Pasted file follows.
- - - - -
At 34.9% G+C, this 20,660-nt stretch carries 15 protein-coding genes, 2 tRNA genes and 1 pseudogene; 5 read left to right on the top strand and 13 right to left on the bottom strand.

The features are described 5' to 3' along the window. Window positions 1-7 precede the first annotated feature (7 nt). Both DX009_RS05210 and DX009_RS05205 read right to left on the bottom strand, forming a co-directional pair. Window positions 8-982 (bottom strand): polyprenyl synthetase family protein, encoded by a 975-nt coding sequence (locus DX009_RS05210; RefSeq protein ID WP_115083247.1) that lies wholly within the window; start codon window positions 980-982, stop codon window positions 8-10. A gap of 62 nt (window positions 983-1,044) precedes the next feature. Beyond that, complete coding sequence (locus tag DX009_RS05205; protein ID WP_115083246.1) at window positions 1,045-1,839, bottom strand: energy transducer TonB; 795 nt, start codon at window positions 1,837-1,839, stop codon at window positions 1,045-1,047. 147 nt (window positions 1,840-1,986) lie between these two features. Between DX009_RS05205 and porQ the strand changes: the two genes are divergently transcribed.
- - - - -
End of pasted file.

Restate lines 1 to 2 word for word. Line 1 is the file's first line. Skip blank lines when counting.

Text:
At 34.9% G+C, this 20,660-nt stretch carries 15 protein-coding genes, 2 tRNA genes and 1 pseudogene; 5 read left to right on the top strand and 13 right to left on the bottom strand.

The features are described 5' to 3' along the window. Window positions 1-7 precede the first annotated feature (7 nt). Both DX009_RS05210 and DX009_RS05205 read right to left on the bottom strand, forming a co-directional pair. Window positions 8-982 (bottom strand): polyprenyl synthetase family protein, encoded by a 975-nt coding sequence (locus DX009_RS05210; RefSeq protein ID WP_115083247.1) that lies wholly within the window; start codon window positions 980-982, stop codon window positions 8-10. A gap of 62 nt (window positions 983-1,044) precedes the next feature. Beyond that, complete coding sequence (locus tag DX009_RS05205; protein ID WP_115083246.1) at window positions 1,045-1,839, bottom strand: energy transducer TonB; 795 nt, start codon at window positions 1,837-1,839, stop codon at window positions 1,045-1,047. 147 nt (window positions 1,840-1,986) lie between these two features. Between DX009_RS05205 and porQ the strand changes: the two genes are divergently transcribed.